|Mike Commodore (photo: Dan Hickling)|
It seems a little strange to see Mike Commodore and his mile-high pile of red hair trolling rinks around the AHL, although he did spend five seasons in the league while honing his blueline craft.
Still, after five more years in the NHL, one might have thought he'd have seen the last of the bus rides and three-in-threes.
Now three years into a lucrative five-year pact with the Columbus Blue Jackets, Commodore finds himself right back where he started, having been demoted to the Springfield Falcons last month.
Such send-downs aren't usually met with good humor, but such has not been the case with the big redhead.
“He's been terrific,” said Springfield coach Rob Riley. “The way he works with the young guys. His patience. He's got a real nice way about him.”
Those sitting near the Falcons bench can hear Commodore shouting encouragement to his mates on the ice. And Sunday against Manchester, Commodore made a beeline for Falcons goalie David LeNeveu to tap his pads in encouragement after LeNeveu had been hung out to dry in giving up a shorty to Oscar Moller.
“(We have) a lot of young guys,” said Riley. “Impressionable guys. He's been really good.”
Amateur scouts employed by NHL teams are akin to gold panners.
So many streams, so few nuggets.
The Pittsburgh Penguins, however, seem to find plenty of precious metal no matter where they dip their plates, so long as it’s in New England.
Time and again, Pens scouts have pulled out many a prime prospect from all corners of the region.
Some came to the club via the draft – the Pens' penchant for Boston College defensemen (Philip Samuelsson, Carl Sneep, et al) is particularly strong – while others (goalie Brad Thiessen out of Northeastern) were simply undrafted free agents, available to be had by anybody.
Thiessen, now a second-year pro, is making the Pens look like geniuses, especially after last week's work.
Appearing in five games (including a make-up game with Albany), Thiessen allowed just three goals, won four out of five decisions, and helped the red-hot Penguins to maintain a cushy 10-point East Division lead.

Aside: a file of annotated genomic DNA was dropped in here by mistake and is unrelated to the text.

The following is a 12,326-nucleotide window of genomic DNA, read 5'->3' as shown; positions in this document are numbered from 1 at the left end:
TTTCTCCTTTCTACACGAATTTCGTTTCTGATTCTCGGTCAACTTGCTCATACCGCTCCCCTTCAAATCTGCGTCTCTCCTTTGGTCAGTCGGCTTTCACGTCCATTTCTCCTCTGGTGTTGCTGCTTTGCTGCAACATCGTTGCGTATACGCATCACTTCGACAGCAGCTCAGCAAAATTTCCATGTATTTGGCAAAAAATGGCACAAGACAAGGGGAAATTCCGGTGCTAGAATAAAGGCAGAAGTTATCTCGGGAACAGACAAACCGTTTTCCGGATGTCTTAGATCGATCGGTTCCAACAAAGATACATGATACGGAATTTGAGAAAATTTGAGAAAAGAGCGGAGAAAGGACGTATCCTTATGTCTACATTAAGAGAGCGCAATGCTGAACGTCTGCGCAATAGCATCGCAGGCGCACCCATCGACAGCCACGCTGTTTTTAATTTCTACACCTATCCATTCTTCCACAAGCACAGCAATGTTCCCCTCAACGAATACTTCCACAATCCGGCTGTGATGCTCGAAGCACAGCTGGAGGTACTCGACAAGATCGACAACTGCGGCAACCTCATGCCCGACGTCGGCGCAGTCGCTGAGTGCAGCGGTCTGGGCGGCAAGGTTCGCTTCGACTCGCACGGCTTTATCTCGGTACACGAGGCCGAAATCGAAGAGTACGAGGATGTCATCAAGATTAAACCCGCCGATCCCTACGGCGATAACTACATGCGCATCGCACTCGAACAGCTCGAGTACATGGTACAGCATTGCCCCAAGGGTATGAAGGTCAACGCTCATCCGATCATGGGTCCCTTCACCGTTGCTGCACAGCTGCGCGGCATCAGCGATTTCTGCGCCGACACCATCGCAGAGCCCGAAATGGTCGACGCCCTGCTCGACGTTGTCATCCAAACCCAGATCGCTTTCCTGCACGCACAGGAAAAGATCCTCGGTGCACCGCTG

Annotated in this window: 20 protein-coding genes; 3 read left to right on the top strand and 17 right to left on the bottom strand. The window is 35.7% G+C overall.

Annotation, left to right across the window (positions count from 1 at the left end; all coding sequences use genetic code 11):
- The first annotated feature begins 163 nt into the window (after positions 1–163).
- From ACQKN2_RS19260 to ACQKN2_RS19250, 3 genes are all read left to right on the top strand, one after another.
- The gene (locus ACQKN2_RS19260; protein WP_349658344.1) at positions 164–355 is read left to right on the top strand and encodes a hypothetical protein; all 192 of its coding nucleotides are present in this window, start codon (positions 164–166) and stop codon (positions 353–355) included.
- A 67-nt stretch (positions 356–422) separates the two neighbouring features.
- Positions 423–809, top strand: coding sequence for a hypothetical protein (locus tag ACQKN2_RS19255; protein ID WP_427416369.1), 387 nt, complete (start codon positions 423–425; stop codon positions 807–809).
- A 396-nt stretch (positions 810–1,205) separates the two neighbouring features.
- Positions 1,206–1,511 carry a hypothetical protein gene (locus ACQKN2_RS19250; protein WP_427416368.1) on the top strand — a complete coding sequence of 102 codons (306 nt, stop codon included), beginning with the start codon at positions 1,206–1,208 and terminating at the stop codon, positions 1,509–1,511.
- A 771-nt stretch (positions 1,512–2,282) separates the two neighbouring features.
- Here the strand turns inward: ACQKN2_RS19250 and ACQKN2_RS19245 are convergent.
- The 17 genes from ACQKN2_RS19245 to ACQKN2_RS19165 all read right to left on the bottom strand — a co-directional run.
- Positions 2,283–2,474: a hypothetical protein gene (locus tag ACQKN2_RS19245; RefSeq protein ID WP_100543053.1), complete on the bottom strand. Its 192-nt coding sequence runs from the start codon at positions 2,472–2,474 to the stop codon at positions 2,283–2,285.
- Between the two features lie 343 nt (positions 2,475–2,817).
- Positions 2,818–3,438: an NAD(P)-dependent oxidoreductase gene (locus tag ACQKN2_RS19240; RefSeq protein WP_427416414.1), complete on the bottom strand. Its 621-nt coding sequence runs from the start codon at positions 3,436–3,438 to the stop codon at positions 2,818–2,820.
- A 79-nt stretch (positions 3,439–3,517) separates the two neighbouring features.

That made him a slam-dunk choice for the AHL's Player of the Week honors, as announced by the league on Monday.
And by no means is Thiessen a one-week wonder. The one-time Hobey Baker Award finalist is near the top in several league categories, including goals-against average (1.87), shutouts (five), wins (22), and save percentage (.925).
Around the AHL
The AHL's single-game attendance record will almost certainly fall Saturday night, when the Providence Bruins and Connecticut Whale meet under a full moon at Rentschler Field in East Hartford, Conn.The “Whale Bowl,” as it is being called, has already sold 22,000 tickets, which pushed past the existing attendance mark of 21,508, set last year, outdoors in Syracuse, N.Y. Club officials hope to reach the stadium's capacity, 38,000 by the time of the 7 p.m.face-off. “It’s a great tribute to the people of the state of Connecticut, but we have to get 38,000 because we want to sell the place out,” said Howard Baldwin Jr., president and COO of Whalers Sports and Entertainment, in a club release. “Everyone else, the NHL, college and AHL, has sold out, and if Connecticutwants to be back on the (hockey) map again, which I know it does, everybody needs to come out and celebrate this.” … Players continue to shuttle to and from between AHL clubs and their NHL parents. Monday saw rookie winger Jordan Caron sent down to Providenceby Boston. This came a day after center Zach Hamill made the same trip. Going the other direction was Portland Pirates goaltender Jhonas Enroth, who was reportedly called up by the Buffalo Sabres to spell Ryan Miller.
Dan Hickling can be reached at firstname.lastname@example.org.